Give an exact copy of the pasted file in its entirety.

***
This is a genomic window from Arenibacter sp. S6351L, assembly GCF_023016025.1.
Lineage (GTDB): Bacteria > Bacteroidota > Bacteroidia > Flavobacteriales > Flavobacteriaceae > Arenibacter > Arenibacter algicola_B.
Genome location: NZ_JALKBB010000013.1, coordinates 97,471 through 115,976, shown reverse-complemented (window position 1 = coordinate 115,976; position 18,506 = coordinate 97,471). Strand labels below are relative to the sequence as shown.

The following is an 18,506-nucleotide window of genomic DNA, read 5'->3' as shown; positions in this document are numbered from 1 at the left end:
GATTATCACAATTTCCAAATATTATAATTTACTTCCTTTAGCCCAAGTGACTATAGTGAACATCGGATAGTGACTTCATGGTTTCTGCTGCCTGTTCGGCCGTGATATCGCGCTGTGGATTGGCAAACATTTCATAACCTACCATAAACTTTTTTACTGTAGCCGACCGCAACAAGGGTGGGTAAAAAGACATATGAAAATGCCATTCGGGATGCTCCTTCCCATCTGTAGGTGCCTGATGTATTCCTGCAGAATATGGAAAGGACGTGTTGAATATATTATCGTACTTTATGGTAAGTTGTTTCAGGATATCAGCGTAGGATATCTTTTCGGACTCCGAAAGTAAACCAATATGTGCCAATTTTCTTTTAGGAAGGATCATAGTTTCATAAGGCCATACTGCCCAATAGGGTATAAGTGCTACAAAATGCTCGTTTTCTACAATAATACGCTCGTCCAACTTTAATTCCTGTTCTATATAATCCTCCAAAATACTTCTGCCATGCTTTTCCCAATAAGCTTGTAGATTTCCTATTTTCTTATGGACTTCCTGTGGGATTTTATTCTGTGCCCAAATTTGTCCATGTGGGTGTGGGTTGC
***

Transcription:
This is a genomic window from Arenibacter sp. S6351L, assembly GCF_023016025.1.
Lineage (GTDB): Bacteria > Bacteroidota > Bacteroidia > Flavobacteriales > Flavobacteriaceae > Arenibacter > Arenibacter algicola_B.
Genome location: NZ_JALKBB010000013.1, coordinates 97,471 through 115,976, shown reverse-complemented (window position 1 = coordinate 115,976; position 18,506 = coordinate 97,471). Strand labels below are relative to the sequence as shown.

The following is an 18,506-nucleotide window of genomic DNA, read 5'->3' as shown; positions in this document are numbered from 1 at the left end:
GATTATCACAATTTCCAAATATTATAATTTACTTCCTTTAGCCCAAGTGACTATAGTGAACATCGGATAGTGACTTCATGGTTTCTGCTGCCTGTTCGGCCGTGATATCGCGCTGTGGATTGGCAAACATTTCATAACCTACCATAAACTTTTTTACTGTAGCCGACCGCAACAAGGGTGGGTAAAAAGACATATGAAAATGCCATTCGGGATGCTCCTTCCCATCTGTAGGTGCCTGATGTATTCCTGCAGAATATGGAAAGGACGTGTTGAATATATTATCGTACTTTATGGTAAGTTGTTTCAGGATATCAGCGTAGGATATCTTTTCGGACTCCGAAAGTAAACCAATATGTGCCAATTTTCTTTTAGGAAGGATCATAGTTTCATAAGGCCATACTGCCCAATAGGGTATAAGTGCTACAAAATGCTCGTTTTCTACAATAATACGCTCGTCCAACTTTAATTCCTGTTCTATATAATCCTCCAAAATACTTCTGCCATGCTTTTCCCAATAAGCTTGTAGATTTCCTATTTTCTTATGGACTTCCTGTGGGATTTTATTCTGTGCCCAAATTTGTCCATGTGGGTGTGGGTTGC